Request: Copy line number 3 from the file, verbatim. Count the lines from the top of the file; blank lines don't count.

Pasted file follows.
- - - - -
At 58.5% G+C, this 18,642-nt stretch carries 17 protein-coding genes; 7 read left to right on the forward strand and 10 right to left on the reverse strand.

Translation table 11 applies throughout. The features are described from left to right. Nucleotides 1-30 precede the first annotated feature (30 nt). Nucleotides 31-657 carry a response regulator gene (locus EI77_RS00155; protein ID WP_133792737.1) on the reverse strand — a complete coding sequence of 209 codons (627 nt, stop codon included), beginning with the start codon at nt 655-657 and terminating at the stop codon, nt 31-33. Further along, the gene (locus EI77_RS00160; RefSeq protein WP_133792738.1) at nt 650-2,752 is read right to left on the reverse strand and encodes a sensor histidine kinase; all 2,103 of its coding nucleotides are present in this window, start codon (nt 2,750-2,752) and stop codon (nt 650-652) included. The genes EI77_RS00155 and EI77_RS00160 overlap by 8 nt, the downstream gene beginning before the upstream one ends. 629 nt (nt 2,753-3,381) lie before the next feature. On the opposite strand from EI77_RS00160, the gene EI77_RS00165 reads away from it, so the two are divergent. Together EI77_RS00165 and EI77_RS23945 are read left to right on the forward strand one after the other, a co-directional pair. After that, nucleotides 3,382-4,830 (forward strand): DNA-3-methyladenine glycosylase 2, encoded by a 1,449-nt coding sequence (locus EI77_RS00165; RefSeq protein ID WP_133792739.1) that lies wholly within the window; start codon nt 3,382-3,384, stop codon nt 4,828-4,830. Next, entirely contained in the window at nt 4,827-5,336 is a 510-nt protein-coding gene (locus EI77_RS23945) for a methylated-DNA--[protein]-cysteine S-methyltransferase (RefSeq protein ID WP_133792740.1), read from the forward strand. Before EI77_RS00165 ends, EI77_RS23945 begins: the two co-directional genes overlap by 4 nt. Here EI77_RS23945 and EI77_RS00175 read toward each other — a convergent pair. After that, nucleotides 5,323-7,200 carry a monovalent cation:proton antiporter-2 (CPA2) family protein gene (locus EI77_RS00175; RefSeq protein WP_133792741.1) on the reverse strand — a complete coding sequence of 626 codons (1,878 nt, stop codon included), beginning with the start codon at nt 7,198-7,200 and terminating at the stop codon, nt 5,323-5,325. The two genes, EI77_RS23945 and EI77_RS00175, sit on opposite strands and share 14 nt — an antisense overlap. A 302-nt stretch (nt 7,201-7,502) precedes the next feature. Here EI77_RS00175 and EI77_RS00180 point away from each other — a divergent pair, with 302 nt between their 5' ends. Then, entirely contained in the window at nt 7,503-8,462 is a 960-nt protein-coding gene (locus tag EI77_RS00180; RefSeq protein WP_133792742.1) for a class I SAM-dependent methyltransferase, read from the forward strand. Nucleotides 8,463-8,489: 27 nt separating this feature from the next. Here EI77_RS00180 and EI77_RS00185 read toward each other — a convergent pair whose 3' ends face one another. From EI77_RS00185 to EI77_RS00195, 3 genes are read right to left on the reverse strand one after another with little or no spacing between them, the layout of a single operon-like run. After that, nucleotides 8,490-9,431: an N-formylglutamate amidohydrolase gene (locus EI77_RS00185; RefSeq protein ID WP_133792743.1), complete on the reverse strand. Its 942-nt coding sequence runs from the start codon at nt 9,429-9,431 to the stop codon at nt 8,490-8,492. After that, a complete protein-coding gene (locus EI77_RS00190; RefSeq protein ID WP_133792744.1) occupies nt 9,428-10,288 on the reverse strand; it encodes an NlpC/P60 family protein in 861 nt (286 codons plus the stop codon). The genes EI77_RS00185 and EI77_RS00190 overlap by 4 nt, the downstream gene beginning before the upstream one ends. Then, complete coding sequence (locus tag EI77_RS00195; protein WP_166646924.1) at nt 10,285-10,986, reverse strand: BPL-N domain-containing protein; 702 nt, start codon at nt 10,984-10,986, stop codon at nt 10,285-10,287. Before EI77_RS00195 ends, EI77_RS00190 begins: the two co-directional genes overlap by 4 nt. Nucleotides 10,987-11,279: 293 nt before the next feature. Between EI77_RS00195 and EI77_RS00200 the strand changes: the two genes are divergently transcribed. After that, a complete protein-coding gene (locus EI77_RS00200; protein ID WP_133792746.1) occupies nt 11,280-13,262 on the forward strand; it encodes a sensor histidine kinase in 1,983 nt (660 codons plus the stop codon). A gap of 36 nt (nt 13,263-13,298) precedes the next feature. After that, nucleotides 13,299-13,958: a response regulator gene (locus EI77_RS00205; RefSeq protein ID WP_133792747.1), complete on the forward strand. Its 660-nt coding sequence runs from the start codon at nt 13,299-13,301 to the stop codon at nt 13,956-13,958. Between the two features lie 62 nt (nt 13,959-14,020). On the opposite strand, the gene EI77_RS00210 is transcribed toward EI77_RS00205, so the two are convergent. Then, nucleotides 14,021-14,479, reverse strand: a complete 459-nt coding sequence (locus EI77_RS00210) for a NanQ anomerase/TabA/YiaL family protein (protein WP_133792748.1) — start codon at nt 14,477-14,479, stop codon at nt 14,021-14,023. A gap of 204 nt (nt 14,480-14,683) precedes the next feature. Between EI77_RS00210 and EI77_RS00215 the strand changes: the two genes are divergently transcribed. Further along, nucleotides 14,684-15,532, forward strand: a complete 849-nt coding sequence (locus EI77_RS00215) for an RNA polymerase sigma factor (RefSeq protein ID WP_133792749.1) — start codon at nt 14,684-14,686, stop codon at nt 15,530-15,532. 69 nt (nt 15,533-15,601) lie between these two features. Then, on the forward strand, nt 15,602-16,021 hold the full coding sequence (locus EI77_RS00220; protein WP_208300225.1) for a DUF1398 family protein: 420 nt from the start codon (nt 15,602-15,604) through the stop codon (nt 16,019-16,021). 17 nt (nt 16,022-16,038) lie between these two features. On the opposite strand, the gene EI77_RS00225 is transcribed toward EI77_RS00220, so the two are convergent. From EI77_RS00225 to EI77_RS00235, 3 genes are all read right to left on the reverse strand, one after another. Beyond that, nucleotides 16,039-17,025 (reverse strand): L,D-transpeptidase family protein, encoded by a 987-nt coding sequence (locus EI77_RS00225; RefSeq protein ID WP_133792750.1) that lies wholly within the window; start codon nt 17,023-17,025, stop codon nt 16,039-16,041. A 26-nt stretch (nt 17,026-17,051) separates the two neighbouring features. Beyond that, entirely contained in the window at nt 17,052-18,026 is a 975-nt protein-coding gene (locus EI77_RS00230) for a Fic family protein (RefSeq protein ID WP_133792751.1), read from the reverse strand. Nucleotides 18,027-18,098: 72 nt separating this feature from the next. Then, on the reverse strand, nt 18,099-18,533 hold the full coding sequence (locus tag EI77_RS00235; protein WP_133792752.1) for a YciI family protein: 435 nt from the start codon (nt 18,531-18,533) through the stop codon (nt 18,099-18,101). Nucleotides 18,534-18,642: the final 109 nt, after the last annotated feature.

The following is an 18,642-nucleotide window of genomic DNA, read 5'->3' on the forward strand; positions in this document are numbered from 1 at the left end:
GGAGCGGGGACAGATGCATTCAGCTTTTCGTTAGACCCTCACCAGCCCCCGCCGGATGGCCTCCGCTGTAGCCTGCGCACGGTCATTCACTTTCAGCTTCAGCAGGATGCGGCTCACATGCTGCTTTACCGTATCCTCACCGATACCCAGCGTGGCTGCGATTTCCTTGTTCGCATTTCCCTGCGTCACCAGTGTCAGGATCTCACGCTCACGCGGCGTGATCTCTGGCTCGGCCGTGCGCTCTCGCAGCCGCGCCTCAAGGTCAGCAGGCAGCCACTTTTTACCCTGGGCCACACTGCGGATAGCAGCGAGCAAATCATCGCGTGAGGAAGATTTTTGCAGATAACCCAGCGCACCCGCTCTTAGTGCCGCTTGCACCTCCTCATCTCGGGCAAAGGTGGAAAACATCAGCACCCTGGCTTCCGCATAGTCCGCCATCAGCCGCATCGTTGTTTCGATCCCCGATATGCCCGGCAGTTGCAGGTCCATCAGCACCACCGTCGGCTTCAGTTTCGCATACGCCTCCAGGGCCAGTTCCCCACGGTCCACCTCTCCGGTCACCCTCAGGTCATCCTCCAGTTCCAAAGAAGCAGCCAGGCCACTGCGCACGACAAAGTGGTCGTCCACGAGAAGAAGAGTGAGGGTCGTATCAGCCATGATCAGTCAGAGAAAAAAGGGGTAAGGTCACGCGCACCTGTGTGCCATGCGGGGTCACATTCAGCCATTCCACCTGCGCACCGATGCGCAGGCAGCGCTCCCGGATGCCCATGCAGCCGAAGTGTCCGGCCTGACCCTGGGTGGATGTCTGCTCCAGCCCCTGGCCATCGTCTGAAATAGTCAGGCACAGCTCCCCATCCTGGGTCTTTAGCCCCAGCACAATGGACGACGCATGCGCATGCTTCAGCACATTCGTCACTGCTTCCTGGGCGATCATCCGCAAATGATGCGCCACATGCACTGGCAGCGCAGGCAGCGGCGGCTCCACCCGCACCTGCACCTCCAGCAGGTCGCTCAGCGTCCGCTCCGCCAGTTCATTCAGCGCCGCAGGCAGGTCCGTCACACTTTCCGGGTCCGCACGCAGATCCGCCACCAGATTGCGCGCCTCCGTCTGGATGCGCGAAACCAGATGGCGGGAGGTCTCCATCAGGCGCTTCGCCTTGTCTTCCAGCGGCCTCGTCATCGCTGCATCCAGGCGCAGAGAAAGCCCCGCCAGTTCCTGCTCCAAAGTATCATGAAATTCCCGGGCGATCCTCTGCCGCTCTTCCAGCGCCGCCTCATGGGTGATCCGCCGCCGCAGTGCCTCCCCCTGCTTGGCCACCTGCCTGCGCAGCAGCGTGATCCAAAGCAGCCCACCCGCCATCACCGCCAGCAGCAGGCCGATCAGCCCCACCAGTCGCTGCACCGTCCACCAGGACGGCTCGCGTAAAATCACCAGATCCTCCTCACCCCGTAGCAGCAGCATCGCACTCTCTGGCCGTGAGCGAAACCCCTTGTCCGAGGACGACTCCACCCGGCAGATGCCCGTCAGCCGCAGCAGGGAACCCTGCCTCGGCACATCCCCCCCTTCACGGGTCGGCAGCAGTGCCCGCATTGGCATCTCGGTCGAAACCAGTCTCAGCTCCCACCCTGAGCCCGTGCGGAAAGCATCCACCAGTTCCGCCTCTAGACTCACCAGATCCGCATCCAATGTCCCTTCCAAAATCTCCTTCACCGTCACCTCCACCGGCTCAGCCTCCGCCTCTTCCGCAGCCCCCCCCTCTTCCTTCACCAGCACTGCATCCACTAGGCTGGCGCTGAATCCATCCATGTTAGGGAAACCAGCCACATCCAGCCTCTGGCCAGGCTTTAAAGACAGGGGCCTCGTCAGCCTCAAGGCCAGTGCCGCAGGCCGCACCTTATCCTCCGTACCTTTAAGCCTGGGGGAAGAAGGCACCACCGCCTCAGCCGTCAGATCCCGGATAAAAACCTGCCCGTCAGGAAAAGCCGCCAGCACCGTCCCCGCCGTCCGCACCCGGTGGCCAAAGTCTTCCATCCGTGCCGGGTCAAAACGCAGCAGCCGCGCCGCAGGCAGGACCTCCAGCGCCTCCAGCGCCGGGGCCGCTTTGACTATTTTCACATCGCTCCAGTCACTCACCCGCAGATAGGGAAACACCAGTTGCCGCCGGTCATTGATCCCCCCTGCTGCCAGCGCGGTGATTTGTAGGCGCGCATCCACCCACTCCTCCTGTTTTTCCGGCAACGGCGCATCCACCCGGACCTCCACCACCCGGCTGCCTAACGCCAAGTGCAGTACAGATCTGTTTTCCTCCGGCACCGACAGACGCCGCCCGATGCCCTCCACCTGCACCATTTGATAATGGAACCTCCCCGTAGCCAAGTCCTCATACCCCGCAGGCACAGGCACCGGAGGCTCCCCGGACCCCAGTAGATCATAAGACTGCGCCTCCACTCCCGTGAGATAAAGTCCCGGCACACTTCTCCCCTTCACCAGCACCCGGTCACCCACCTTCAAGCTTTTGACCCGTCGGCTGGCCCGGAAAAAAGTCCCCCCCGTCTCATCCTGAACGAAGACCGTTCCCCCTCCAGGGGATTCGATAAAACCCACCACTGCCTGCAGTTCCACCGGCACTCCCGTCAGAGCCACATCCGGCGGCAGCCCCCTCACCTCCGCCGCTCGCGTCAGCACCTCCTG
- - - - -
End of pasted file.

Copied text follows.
The following is an 18,642-nucleotide window of genomic DNA, read 5'->3' on the forward strand; positions in this document are numbered from 1 at the left end: